William Randolph Hearst was born into a wealthy family. He attended Harvard College, but was expelled. In 1887 he took control of The San Francisco Examiner from his father, and from there went on to build the largest newspaper and magazine chain in the United States.
He moved to New York City with the intent of expanding his business to a national newspaper chain. While growing his newspaper business in New York, he became the bitter rival of two other major newspaper publishers - Joseph Pulitzer in New York City and Frank Gannett in Rochester and Albany. He engaged in bitter and costly circulation wars with them, sometimes resorting to bribing people to attract them as new customers.
Hearst's populist publishing method profoundly influenced American journalism. It was considered sensationalism because it relied more on human emotion and drama than most other publications of the times. His newspapers included more illustrations and comics such as Krazy Kat, which is now considered a classic. He also hired very talented writers, including Ambrose Bierce, Mark Twain, Jack London, Stephen Crane and Julian Hawthorne.
Hearst was interested in politics, and served as a member of the United States House of Representatives from 1903 to 1907, representing New York.
In 1903, Hearst married Millicent Veronica Willson (1882–1974), a 21-year-old chorus girl, in New York City. Evidence in Louis Pizzitola's book Hearst Over Hollywood indicates that Millicent's mother Hannah Willson ran a Tammany-connected and protected brothel near the headquarters of political power in New York City at the turn of the 20th century.
Millicent bore him five sons: George Randolph Hearst, born on April 23, 1904; William Randolph Hearst Jr., born on January 27, 1908; John Randolph Hearst, born in 1910; and twins Randolph Apperson Hearst and David Whitmire (né Elbert Willson) Hearst, born on December 2, 1915. Hearst was the grandfather of Patricia "Patty" Hearst, widely known for being kidnapped by and then joining the Symbionese Liberation Army in 1974 (her father was Randolph Apperson Hearst, Hearst's fourth son).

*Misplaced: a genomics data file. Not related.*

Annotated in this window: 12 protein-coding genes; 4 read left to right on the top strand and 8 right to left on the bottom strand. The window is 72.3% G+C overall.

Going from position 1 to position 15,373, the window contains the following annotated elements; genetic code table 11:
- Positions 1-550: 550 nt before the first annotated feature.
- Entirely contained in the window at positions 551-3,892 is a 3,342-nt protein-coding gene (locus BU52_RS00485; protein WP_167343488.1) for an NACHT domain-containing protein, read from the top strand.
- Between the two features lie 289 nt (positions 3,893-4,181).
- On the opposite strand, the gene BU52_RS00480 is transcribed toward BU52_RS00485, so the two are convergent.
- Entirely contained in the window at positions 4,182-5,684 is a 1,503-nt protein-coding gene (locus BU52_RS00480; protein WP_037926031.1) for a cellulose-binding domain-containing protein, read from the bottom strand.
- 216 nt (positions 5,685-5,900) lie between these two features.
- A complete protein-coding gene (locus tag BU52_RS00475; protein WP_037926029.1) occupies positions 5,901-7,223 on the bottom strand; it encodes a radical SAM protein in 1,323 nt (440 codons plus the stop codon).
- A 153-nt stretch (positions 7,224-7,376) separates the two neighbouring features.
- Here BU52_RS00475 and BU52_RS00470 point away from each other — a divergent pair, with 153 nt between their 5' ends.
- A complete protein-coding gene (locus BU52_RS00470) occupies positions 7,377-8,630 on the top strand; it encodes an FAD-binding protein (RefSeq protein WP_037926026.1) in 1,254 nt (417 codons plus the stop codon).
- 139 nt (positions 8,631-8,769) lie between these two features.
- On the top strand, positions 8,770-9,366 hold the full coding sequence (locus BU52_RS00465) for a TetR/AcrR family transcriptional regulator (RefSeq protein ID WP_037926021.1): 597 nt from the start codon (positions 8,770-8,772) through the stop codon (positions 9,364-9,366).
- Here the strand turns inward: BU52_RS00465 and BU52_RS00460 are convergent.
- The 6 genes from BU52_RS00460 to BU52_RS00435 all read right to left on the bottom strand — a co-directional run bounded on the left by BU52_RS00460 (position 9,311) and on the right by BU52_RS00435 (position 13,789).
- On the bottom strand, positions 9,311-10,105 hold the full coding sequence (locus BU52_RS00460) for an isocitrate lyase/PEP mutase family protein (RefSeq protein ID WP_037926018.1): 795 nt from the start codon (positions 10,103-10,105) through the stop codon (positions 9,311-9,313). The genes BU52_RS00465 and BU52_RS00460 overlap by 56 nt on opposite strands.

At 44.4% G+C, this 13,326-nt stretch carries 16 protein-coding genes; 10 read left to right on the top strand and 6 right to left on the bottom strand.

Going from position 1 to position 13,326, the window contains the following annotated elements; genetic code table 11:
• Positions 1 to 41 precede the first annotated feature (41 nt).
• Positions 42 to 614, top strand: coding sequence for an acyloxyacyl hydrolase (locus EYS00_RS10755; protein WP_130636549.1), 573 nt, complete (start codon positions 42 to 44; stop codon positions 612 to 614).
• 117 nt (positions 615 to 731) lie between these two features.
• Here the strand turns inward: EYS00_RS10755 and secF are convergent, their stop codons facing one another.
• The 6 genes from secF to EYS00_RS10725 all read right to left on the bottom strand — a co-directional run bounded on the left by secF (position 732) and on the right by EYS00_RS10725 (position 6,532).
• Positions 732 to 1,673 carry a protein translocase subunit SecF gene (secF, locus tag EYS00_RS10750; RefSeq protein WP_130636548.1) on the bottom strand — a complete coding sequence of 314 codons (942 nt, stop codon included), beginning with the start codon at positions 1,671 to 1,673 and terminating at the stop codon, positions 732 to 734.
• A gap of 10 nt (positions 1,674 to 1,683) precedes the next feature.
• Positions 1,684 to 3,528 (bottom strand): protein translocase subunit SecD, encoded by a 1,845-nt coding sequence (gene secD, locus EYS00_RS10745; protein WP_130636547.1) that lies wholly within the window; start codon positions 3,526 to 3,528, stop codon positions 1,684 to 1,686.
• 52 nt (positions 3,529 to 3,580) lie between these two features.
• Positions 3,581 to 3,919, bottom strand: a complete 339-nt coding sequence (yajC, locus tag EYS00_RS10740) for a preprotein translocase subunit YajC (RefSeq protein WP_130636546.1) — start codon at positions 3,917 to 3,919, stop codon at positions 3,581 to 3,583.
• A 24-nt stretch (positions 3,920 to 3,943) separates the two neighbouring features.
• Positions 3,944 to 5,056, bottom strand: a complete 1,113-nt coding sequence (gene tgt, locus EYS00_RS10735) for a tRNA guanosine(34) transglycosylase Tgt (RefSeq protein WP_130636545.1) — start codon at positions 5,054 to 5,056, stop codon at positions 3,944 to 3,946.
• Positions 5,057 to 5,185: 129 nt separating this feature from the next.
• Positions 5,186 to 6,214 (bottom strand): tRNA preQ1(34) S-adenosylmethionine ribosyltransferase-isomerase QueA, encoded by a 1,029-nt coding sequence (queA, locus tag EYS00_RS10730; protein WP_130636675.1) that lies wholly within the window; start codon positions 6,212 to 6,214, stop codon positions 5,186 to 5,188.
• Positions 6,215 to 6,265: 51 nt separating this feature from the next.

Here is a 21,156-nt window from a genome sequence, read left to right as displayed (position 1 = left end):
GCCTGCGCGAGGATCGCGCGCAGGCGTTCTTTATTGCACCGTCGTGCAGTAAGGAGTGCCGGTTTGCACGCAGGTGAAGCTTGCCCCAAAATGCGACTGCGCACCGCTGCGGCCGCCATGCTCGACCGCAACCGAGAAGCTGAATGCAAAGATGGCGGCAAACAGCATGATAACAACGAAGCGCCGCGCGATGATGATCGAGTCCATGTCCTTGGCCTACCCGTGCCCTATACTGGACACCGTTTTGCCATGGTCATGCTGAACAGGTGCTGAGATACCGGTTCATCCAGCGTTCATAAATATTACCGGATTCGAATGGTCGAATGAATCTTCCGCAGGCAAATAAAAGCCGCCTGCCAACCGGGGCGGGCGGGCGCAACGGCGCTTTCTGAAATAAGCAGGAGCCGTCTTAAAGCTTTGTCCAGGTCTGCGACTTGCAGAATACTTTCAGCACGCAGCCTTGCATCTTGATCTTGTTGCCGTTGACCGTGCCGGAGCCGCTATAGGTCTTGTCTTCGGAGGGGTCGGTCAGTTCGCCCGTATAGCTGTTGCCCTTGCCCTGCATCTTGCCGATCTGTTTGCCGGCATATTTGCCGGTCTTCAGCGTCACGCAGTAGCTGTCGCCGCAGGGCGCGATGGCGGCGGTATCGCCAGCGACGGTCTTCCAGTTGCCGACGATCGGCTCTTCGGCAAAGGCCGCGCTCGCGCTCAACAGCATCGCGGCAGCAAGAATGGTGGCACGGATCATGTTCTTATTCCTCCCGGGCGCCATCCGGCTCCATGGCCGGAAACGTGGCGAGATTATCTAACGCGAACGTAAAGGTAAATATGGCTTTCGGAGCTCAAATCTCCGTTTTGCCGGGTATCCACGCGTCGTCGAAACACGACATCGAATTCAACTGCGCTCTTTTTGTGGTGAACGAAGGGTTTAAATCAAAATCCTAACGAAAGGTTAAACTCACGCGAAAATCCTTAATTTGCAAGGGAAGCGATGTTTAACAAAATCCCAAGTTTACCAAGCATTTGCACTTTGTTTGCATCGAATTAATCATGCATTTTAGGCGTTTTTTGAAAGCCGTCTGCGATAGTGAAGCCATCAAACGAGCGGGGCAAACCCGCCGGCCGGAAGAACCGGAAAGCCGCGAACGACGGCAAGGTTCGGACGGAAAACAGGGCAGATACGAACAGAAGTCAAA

Conceding an end to his political hopes, Hearst became involved in an affair with the popular film actress and comedian Marion Davies, former mistress of his friend Paul Block, and from about 1919, he lived openly with her in California. The affair dominated Davies's life. Millicent separated from Hearst in the mid-1920s after tiring of his longtime affair with Davies, but the couple remained legally married until Hearst's death. Millicent built an independent life for herself in New York City as a leading philanthropist, was active in society, and created the Free Milk Fund for the poor in 1921. After the death of Patricia Lake, Davies's supposed niece, it was confirmed by Lake's family that she was in fact Hearst's daughter by Davies.
His life inspired the lead character in Orson Welles' film Citizen Kane in 1941. A documentary, Citizen Hearst, was released in 2012 - the 125th anniversary of the Hearst Corporation.
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